First, let’s get Stuart Little 2‘s cinematic intertexuality out of the way. Melanie Griffith and James Woods played drugged-up cons in Larry Clark’s Another Day in Paradise. In Stuart Little 2, Griffith and Woods lend their voices to a scheming canary and pimp falcon, respectively. Griffith’s mother, Tippi Hedren, appeared in Hitchcock’s The Birds but it’s Vertigo that plays on the small screen when Stuart Little (Michael J. Fox) woes the diamond-stealing Margalo (Griffith). Though Stuart has fully acclimated into New York culture, he’s yet to acknowledge the true limits of his size. The three years between Stuart Little and its sequel have more or less reconciled bitter cat/mouse relations, which means Stuart Little 2 is noticeably less rote than its predecessor. Snowbell (Nathan Lane) is still around and while his vaudeville shtick is still every bit as hit-or-miss, it’s nowhere near as shrill as the recycled catch phrases of the first film. Still, in placing all cats and humans on the backburner, the producers allow the simplicity of the film’s story to be carried on the size-affirming weight of Stuart’s heroic antics (his escape from a garbage barge is every bit as exciting as his hot-air balloon ride). And while the innuendos and performances pack more bite (as Eleanor Little, Geena Davis does a great Donna Reed impersonation), most effective is the rich detail work (jewelry as memento mori and mode of rescue, the ½ on Stuart’s soccer shirt, the Piskhkin Building as falcon nest). Most significantly, director Rob Minkoff creates an unmistakably adorable, storybook tableau from his colorful use mise-en-scène and symmetrical compositions.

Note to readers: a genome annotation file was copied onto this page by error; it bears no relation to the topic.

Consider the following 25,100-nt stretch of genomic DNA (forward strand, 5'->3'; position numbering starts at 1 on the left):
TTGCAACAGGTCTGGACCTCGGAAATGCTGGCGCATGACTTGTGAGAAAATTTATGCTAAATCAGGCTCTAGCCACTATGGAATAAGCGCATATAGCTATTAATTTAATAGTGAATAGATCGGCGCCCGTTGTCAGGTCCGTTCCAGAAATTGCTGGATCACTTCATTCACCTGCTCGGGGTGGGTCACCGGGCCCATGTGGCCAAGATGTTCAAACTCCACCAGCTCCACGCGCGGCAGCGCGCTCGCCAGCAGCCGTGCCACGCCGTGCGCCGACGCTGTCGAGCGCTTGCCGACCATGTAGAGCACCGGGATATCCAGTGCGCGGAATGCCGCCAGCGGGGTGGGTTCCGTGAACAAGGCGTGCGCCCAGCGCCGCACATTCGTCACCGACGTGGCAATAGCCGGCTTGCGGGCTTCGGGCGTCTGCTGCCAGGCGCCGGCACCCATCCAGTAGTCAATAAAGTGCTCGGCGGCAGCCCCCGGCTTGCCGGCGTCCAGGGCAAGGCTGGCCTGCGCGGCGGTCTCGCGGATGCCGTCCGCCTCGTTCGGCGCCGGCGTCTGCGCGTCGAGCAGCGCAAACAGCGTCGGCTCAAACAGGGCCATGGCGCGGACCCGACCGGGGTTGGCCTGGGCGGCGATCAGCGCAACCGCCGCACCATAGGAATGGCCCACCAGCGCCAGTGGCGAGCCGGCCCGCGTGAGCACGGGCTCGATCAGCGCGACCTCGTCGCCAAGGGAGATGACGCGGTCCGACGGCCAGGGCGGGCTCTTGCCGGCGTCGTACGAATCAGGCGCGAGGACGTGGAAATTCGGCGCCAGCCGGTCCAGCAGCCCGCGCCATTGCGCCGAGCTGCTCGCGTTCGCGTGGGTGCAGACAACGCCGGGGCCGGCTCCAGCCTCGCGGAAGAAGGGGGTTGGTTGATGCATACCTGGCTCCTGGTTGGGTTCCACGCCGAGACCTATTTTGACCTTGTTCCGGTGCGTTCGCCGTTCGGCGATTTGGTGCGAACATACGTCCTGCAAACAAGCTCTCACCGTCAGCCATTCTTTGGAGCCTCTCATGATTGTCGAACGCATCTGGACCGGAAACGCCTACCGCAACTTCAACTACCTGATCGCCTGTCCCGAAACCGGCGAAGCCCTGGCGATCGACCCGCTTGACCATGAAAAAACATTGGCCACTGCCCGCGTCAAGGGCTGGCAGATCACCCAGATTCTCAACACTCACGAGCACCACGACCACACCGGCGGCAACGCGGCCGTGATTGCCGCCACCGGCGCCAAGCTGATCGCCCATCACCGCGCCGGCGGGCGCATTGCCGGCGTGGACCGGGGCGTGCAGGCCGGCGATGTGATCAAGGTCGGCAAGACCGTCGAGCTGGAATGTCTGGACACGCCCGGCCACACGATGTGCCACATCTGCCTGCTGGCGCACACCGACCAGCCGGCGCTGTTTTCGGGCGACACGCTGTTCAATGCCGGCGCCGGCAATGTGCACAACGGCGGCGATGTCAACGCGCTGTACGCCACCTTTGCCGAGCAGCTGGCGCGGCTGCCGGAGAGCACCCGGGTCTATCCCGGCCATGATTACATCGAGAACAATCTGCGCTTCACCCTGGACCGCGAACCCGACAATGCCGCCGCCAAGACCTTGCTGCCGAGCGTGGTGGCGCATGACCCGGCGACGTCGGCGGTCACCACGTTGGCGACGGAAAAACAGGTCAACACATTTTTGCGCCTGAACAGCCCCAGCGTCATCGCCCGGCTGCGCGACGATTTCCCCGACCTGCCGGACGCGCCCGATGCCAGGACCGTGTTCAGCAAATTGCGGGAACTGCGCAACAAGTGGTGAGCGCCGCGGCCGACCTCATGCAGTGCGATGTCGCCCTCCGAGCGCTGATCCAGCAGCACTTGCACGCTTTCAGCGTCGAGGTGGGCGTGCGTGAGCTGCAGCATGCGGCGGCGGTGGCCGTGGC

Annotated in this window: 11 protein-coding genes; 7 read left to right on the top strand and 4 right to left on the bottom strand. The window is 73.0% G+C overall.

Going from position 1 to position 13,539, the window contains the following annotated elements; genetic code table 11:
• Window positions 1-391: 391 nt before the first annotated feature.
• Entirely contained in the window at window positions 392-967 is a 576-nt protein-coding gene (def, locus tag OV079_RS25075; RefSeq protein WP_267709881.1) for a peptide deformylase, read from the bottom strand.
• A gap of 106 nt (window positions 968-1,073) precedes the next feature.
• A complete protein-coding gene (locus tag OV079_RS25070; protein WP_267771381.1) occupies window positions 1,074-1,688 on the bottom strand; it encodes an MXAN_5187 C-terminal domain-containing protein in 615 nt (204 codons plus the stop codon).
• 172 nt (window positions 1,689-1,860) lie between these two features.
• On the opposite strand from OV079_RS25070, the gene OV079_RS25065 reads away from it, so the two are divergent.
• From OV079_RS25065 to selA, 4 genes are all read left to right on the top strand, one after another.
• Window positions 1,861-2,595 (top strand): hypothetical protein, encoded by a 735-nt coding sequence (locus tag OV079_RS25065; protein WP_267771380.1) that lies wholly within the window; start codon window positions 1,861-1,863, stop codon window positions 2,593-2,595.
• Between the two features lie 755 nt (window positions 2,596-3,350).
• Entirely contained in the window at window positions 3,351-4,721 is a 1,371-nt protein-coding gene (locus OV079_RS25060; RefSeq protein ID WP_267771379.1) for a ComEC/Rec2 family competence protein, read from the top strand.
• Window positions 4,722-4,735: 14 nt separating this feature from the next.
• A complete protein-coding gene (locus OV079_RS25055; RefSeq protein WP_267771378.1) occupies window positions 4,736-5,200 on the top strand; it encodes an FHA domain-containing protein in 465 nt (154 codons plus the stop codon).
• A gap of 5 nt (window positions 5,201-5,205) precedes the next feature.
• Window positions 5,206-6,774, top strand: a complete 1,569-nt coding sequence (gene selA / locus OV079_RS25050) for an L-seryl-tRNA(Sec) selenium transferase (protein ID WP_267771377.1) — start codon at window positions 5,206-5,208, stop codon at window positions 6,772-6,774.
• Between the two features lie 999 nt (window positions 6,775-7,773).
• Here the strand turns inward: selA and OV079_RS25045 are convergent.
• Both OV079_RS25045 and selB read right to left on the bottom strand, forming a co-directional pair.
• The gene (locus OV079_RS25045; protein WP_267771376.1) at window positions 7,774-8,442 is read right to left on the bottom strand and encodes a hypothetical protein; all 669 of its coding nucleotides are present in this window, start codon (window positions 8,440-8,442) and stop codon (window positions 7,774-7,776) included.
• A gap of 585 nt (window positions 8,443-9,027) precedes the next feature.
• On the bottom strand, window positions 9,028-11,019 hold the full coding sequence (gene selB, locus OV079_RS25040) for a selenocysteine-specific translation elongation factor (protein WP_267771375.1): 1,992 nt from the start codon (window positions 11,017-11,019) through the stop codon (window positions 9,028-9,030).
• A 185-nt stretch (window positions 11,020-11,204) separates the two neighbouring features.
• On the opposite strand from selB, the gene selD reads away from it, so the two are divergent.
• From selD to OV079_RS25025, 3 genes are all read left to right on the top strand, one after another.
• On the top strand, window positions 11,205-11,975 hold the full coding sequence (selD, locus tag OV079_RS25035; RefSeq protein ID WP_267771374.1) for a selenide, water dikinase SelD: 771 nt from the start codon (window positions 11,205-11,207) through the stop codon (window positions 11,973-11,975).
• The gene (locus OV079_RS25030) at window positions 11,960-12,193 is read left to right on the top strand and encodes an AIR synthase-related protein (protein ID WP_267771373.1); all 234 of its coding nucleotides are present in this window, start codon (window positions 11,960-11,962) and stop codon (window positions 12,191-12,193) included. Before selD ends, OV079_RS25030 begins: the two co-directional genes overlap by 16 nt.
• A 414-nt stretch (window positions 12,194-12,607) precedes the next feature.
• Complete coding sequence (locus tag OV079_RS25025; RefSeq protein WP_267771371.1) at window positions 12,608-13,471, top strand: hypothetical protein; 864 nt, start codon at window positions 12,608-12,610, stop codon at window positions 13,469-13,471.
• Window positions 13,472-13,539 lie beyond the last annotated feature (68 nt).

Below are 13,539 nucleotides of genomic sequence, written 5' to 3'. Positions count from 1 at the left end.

- Rob Minkoff
- Bruce Joel Rubin
- Michael J. Fox, Geena Davis, Hugh Laurie, Jonathan Lipnicki, Nathan Lane, Melanie Griffith, Steve Zahn, James Woods
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